If my card had been supported, it would have run it smoothly, because it has enough power to.

 

And Keyrock, I always lower the anti-aliasing, because that offers the largest improvements on smoothness of play.


Remember: Argue the point, not the person. Remain polite and constructive. Friendly forums have friendly debate. There's no shame in being wrong. If you don't have something to add, don't post for the sake of it. And don't be afraid to post thoughts you are uncertain about, that's what discussion is for.
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A GeForce 710M is an entry-level card.  It will run any game, but you ain't maxing out any recent AAA games on that card.  I run a 650M 2GB GDDR5, which is a mid-level card, and I'm not maxing out any recent AAA games either (though I can run them at very nice looking levels at 1600x900).  It ain't the drivers, your card is simply nowhere near as powerful as you think.  Forget any anti-aliasing options (super duper resource hogs) and keep anisotropic levels to something sane like 2X or 4X.  Stick with low shadow options (tend to be resource hogs) or disable shadows entirely.  I haven't played XCOM:EU (/ducks) so I can't comment on that specific game.

You're telling me that a 2gb dd3 card is entry level? It's a compromise for sure, but I would rather call it mid level than entry level.

 

 

Yes, it's entry level

 

http://www.notebookcheck.net/NVIDIA-GeForce-710M.84746.0.html

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You're telling me that a 2gb dd3 card is entry level? It's a compromise for sure, but I would rather call it mid level than entry level.

 

2gb doesn't mean anything, there are a lot more specifications on a graphics card then the size of it's memory.

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You're telling me that a 2gb dd3 card is entry level? It's a compromise for sure, but I would rather call it mid level than entry level.

Memory is only one aspect.

 

A quick google search of the card came up with this:

 

"The 710M is just a downclocked 620M with a new label. It's still a very ****ty card and will struggle to play any games at all. "

 

Link

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A GeForce 710M is an entry-level card.  It will run any game, but you ain't maxing out any recent AAA games on that card.  I run a 650M 2GB GDDR5, which is a mid-level card, and I'm not maxing out any recent AAA games either (though I can run them at very nice looking levels at 1600x900).  It ain't the drivers, your card is simply nowhere near as powerful as you think.  Forget any anti-aliasing options (super duper resource hogs) and keep anisotropic levels to something sane like 2X or 4X.  Stick with low shadow options (tend to be resource hogs) or disable shadows entirely.  I haven't played XCOM:EU (/ducks) so I can't comment on that specific game.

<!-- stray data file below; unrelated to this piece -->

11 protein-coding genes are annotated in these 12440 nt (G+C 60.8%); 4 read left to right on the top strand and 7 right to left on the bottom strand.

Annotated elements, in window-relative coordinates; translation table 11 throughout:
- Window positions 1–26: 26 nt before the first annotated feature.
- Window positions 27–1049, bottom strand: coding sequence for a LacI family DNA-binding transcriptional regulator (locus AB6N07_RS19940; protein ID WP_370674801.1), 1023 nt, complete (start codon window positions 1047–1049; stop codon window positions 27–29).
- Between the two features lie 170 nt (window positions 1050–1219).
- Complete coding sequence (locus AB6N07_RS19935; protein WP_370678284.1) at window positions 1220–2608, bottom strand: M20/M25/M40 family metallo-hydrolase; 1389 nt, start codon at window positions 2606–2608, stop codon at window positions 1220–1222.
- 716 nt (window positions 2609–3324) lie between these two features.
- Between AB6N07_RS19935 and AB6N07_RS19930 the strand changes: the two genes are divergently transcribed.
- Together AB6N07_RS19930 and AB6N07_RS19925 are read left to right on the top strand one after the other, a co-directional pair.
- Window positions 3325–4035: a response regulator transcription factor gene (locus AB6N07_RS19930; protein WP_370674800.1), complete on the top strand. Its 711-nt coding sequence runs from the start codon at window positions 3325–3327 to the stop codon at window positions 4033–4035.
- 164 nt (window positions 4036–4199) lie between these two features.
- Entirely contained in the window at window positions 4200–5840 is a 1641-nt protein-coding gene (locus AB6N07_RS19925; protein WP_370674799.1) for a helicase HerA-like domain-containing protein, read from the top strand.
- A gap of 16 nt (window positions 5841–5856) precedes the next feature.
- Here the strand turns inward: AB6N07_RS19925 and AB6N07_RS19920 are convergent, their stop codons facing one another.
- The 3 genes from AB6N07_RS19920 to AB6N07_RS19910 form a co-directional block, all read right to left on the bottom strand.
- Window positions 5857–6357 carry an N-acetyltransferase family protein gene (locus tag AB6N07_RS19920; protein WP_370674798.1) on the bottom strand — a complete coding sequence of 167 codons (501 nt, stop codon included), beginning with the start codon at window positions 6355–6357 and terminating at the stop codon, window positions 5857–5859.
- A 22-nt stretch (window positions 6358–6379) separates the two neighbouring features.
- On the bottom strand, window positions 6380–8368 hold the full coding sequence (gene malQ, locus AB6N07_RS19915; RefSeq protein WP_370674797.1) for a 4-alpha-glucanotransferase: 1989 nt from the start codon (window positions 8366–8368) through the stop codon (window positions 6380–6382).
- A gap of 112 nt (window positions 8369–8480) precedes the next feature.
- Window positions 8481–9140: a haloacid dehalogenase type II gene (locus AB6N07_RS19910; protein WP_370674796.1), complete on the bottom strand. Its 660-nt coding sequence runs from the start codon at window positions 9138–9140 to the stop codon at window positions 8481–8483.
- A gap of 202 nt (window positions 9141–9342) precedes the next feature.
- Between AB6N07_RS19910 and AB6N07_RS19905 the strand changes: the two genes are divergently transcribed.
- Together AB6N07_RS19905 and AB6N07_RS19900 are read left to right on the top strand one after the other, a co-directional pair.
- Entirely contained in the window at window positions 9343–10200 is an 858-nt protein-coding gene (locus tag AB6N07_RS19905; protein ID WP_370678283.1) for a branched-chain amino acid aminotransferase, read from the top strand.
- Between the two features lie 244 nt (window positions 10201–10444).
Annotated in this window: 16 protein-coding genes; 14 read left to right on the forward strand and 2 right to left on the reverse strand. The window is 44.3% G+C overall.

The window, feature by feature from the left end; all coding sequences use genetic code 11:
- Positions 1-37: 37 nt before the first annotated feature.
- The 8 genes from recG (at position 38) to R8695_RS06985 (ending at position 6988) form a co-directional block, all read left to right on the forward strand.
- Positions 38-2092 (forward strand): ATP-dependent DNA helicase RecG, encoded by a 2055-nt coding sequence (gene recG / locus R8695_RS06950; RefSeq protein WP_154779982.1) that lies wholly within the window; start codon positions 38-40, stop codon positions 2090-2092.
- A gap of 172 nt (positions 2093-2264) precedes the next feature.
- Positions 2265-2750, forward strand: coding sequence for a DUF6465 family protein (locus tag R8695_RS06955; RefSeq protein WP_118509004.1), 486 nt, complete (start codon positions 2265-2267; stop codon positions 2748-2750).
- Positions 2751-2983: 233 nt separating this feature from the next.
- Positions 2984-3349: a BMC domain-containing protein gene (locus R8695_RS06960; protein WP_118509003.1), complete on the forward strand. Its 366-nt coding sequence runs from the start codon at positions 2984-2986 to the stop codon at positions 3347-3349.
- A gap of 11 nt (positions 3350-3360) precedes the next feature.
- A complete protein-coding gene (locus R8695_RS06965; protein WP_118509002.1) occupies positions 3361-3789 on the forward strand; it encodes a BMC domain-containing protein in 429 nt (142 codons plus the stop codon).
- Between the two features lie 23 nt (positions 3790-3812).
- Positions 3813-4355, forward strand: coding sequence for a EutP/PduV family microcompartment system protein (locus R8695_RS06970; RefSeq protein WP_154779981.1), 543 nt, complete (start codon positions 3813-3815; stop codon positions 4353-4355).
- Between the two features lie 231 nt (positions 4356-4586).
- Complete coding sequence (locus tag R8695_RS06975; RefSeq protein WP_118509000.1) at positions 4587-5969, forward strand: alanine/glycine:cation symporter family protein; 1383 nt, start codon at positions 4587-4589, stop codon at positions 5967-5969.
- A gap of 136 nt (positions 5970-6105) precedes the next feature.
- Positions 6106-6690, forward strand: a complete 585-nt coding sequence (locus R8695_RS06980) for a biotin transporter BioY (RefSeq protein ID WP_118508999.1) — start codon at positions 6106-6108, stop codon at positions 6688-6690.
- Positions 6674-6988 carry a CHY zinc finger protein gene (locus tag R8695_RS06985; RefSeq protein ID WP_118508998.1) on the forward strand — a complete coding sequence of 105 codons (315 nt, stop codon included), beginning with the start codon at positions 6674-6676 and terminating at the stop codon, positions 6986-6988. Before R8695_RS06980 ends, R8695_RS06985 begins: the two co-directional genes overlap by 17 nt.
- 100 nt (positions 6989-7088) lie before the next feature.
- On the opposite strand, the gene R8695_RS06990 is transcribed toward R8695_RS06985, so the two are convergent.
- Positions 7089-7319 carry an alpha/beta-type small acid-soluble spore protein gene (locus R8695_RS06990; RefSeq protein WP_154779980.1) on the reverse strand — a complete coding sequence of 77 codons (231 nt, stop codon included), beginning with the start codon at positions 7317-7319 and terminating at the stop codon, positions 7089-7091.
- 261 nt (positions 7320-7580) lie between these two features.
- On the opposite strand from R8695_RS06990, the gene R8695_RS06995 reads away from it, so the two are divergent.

You're telling me that a 2gb dd3 card is entry level? It's a compromise for sure, but I would rather call it mid level than entry level.

 

http://www.notebookcheck.net/NVIDIA-GeForce-710M.84746.0.html

 

 

The NVIDIA GeForce 710M is an entry-level, DirectX 11 compatible graphics card that has been announced in spring 2013. Its core is based on the 28nm GF117 chip (Fermi architecture) with 64-bit DDR3 memory. Compared to the older GT 620M, the 710M is clocked condiderably higher.

Generally the Nvidia naming scheme goes like this:

 

GeForce x10 - x40 = entry-level

GeForce x50 - x60 = mid-level

GeForce x70 and up = high-end

 

Edit:  Triple-ninja'd  :ninja:   :p

Edited by Keyrock
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All x10, x20, x30 nvidia cards are for office and such purposes. Gaming cards start at x60, no matter what generation. And the best ones quality/price-wise are x70 and x80.

Edited by Bester

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right, this changes nothing on the fact that if my card got supported it would be able to run these games smoother, especially the games I should be able to run but can't


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right, this changes nothing on the fact that if my card got supported it would be able to run these games smoother, especially the games I should be able to run but can't

Um, actually it does.

 

As you say, laptops aren't that uncommon. But the reality is that your particular card/chipset isn't a particularly powerful one. And if it doesn't have the hardware power there's little hope that the software is going to get the type of increased performance that you are hoping for.

 

It's not as simple as "support my card" (and besides, that'd be more in line for the game developer doing the work, rather than the chipset manufacturer).

 

I can through 2 GB on a TNT2 but it's not going to make a lick of difference.

Edited by alanschu
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I guess I was wrong then.

 

I still think it's absurd not to support laptop video cards.


Remember: Argue the point, not the person. Remain polite and constructive. Friendly forums have friendly debate. There's no shame in being wrong. If you don't have something to add, don't post for the sake of it. And don't be afraid to post thoughts you are uncertain about, that's what discussion is for.
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Basic rule of video cards is that the second number means more than the first number.

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The first number usually denotes which generation of card it is (although that enumeration has been kind of lost by now).

 

Second number shows the power of the card (higher is better).

 

Third number shows if the card is an alternate version (zero is the base, 5 is usually the alternate version, differences are usually small).

 

These rules apply for both Nvidia and AMD.

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The first number usually denotes which generation of card it is (although that enumeration has been kind of lost by now).